National Lighting Bureau says get ready for 2012 incandescent departure
Prepare to say good-bye to the venerable 100W ‘general-service’ incandescent bulb, advises the National Lighting Bureau (NLB), an independent, not-for-profit, educational foundation in the States. As of January 1, 2012, it will be a violation of the Energy Independence and Security Act (EISA) of 2007 (Public Law 110-140) to import the bulbs to the United States or to manufacture them there. (In California, state law banned the bulb as of January 1, 2011.)
January 11, 2011 By Anthony Capkun
“Light bulbs are now subject to the same kind of standard used to measure automobile efficiency; output per unit of input,” explained Mary Beth Gotti, a member of the NLB’s board and manager of GE Lighting’s GE Lighting Institute. “For automobiles, it’s measured as MPG… for light bulbs, it’s measured as LPW; that’s lumens—a measure of the amount of light produced per watt of electric power required to operate the bulb. Conventional 100W incandescent light bulbs produce about 17 lumens per watt, a rating that’s too low to meet the new standards.”
While the phase-out will help the States reduce electrical consumption and the greenhouse-gas emissions associated with the production of some electricity, continued Gotti, “the impact on consumers is not nearly as big a deal as some people are making it out to be”.
“Standard-compliant halogen bulbs are readily available for those who want to keep using incandescent technology,” said Gotti. A 72W halogen lamp that looks more or less identical to a conventional 100W incandescent is about one-third more efficient, achieving more than 20 LPW.
CFLs (compact fluorescent lamps) produce about 62.5 LPW, about four times the amount of light as incandescents on a watt-for-watt basis, and last about 10 times longer. The 26W CFL that is used to replace a 100W incandescent costs about the same as a 72W halogen. Although the typical CFL is a coiled device, CFLs are available in many sizes and shapes. Some are manufactured with outer bulbs that make them look just like conventional 100W incandescents. Dimmable CFLs also are available (only those CFLs designated as dimmable will function properly when used with a dimmer).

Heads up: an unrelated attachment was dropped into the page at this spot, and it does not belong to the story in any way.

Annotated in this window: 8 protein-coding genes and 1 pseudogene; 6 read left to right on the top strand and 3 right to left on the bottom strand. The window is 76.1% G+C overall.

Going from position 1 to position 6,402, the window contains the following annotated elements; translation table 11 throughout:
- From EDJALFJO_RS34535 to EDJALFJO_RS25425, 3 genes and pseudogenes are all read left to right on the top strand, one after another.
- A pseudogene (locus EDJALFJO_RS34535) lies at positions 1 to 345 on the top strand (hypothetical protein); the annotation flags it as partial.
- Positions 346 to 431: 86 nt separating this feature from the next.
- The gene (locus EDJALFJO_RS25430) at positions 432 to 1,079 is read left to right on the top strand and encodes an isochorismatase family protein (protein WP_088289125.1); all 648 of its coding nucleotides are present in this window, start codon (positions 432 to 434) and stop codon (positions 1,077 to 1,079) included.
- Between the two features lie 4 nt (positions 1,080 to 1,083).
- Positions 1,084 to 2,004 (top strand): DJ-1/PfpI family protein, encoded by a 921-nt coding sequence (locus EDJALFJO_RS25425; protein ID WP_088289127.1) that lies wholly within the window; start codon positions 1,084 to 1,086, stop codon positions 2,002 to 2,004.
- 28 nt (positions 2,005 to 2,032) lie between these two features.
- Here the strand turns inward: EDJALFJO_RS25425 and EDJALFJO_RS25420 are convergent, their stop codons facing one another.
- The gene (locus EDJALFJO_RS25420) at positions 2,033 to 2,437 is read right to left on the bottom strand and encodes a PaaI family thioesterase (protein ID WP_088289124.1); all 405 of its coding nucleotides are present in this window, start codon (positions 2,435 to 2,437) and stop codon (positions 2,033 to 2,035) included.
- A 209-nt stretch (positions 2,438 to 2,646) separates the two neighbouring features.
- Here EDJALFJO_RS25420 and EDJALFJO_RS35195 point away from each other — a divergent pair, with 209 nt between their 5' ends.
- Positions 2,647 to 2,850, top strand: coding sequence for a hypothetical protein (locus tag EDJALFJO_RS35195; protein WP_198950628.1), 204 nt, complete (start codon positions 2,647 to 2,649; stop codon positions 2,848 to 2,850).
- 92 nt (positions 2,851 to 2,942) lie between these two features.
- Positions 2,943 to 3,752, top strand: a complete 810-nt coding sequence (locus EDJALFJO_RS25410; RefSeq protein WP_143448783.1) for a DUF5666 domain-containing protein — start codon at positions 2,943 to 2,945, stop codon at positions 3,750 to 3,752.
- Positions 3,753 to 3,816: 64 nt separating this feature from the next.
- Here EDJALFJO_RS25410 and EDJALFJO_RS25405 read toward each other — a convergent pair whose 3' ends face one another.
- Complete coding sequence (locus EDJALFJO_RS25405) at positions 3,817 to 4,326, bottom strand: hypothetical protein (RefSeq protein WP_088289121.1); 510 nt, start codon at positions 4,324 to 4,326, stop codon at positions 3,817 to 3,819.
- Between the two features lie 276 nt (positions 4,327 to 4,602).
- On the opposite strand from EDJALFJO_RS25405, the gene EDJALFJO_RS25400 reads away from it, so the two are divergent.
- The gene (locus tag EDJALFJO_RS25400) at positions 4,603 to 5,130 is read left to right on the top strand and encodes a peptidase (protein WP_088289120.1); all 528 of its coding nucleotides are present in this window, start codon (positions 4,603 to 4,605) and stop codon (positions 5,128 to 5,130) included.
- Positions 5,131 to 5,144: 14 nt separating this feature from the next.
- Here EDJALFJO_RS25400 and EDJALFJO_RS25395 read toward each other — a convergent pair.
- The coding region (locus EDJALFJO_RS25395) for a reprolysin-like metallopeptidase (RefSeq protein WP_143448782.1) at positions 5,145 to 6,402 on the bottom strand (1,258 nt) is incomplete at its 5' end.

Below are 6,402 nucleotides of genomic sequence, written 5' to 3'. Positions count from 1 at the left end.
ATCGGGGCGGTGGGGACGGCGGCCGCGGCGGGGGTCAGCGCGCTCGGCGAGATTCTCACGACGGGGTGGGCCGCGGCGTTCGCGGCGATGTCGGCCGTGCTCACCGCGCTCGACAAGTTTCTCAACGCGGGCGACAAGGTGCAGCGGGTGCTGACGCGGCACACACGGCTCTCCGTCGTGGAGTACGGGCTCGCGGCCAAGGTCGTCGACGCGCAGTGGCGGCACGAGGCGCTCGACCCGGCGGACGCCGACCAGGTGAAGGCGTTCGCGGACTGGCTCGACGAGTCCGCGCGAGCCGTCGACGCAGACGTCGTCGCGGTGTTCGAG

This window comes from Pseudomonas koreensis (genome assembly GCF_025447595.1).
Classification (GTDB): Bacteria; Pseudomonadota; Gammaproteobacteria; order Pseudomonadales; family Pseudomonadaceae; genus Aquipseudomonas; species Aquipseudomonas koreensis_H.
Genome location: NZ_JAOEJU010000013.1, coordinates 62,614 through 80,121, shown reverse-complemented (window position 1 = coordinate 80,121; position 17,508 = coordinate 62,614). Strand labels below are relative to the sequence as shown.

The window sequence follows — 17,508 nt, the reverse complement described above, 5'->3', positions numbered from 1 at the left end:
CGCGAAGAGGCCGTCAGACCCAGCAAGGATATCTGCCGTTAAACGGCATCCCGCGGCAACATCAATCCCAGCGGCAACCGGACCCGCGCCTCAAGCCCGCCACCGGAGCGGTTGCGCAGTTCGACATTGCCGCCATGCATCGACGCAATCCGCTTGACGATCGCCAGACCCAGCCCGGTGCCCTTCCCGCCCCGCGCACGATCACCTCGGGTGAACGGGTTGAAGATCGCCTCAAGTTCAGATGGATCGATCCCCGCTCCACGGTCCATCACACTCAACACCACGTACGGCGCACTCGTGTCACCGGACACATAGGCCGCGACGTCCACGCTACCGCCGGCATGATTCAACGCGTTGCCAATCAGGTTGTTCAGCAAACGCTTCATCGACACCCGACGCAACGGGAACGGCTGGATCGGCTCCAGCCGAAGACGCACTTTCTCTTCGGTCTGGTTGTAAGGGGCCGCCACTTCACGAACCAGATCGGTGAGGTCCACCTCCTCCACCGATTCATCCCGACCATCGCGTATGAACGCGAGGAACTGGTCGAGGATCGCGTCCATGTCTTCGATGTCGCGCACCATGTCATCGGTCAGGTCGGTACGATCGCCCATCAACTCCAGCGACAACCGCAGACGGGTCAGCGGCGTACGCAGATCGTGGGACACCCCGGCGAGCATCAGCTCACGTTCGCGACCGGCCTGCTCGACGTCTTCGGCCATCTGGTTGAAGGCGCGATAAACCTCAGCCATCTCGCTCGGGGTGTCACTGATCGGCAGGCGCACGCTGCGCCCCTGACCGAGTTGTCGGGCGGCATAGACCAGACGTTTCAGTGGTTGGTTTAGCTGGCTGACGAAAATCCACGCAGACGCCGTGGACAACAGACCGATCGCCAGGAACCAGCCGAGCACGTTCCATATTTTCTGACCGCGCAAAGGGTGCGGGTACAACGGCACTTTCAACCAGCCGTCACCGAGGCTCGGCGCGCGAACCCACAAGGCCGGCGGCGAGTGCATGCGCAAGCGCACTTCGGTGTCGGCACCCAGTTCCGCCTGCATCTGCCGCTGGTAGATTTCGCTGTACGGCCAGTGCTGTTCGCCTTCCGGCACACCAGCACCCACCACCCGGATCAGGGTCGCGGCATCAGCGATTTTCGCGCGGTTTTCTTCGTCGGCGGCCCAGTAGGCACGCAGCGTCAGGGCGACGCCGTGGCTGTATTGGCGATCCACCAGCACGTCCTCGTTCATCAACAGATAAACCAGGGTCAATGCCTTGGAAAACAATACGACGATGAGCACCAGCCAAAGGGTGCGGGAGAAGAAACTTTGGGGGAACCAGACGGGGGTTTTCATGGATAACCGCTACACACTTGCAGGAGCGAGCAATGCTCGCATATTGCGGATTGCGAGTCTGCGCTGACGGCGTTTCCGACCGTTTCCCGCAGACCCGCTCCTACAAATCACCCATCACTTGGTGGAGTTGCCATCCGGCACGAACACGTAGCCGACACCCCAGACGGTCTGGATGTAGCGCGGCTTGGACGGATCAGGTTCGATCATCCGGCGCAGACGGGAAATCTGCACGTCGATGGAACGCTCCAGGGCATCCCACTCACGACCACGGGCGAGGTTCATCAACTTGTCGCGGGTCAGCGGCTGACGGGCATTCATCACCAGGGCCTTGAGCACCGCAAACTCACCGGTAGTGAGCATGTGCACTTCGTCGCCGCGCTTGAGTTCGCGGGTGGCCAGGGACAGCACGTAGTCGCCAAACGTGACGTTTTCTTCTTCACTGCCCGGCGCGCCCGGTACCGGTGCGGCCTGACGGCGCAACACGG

Solid-state lighting, incorporating LED (light-emitting diode) technology, can also be used to replace incandescents. At 75 LPW, the 10W LEDs used to replace 100W incandescents are about 20% more efficient than CFLs, and can last six or more times as long. The impediment to widespread LED adoption is the comparatively high cost (about $30 or so for some 10W LEDs), but prices are declining.
Despite the drawbacks they share with 100W general-service incandescents, most 100W specialty incandescents are NOT AFFECTED by the ban, including: 3-way bulbs; appliance lights; ‘bug lights’; infrared and coloured bulbs; shatter-resistant, vibration-service, and rough-service bulbs; bulbs used in signs; and bulbs used for marine, mine and traffic applications.
Also affected are many of the incandescent reflector lamps now commonly used (bulbs identified with letters such as R, ER and PAR). Their import to—and manufacture in—the States will be banned starting July 14, 2012. However, a number of halogen-reflector lamps (i.e. PAR 20s, 30s and 38s) already meet the new standards.
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